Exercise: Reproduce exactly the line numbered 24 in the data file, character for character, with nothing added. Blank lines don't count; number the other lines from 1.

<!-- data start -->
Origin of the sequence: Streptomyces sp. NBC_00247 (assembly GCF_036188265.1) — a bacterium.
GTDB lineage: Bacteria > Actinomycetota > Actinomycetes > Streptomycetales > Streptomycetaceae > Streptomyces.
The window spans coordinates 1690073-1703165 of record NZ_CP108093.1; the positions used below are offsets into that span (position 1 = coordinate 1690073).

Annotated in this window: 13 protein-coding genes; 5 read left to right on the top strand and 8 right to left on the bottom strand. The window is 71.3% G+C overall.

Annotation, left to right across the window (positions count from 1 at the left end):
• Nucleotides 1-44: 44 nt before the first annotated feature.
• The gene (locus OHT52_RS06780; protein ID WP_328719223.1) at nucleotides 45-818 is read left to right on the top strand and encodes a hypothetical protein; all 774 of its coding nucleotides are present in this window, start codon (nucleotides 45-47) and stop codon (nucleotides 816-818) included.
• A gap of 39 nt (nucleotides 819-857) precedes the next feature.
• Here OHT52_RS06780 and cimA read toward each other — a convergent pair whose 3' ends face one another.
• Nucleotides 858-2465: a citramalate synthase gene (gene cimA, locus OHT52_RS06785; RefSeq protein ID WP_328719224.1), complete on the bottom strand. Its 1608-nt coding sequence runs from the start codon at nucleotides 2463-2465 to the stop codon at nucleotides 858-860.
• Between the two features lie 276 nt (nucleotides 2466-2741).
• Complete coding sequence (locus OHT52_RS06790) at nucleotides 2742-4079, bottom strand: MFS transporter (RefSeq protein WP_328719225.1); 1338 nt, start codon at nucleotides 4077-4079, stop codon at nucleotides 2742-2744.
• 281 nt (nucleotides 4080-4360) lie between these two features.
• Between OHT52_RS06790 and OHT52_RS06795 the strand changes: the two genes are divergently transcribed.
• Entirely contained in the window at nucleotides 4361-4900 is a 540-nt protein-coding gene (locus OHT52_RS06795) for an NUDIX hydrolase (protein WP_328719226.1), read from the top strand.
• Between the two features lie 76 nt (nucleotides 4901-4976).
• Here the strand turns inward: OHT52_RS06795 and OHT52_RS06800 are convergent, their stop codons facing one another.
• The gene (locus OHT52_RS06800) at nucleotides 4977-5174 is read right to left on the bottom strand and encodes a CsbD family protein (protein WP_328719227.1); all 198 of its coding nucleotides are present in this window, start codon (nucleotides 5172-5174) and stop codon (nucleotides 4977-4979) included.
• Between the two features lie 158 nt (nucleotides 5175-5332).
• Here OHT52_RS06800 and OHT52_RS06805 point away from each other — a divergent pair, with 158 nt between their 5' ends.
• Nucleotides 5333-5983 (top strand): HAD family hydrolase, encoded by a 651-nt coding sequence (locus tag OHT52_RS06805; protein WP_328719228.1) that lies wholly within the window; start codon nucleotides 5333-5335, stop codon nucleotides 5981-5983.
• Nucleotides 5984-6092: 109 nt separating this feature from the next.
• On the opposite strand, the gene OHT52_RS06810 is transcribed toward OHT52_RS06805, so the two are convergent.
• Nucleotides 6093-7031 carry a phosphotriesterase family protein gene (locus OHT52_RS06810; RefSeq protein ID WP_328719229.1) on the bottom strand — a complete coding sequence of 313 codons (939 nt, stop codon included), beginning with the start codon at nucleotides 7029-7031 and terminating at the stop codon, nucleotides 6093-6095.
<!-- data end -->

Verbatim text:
• Nucleotides 6093-7031 carry a phosphotriesterase family protein gene (locus OHT52_RS06810; RefSeq protein ID WP_328719229.1) on the bottom strand — a complete coding sequence of 313 codons (939 nt, stop codon included), beginning with the start codon at nucleotides 7029-7031 and terminating at the stop codon, nucleotides 6093-6095.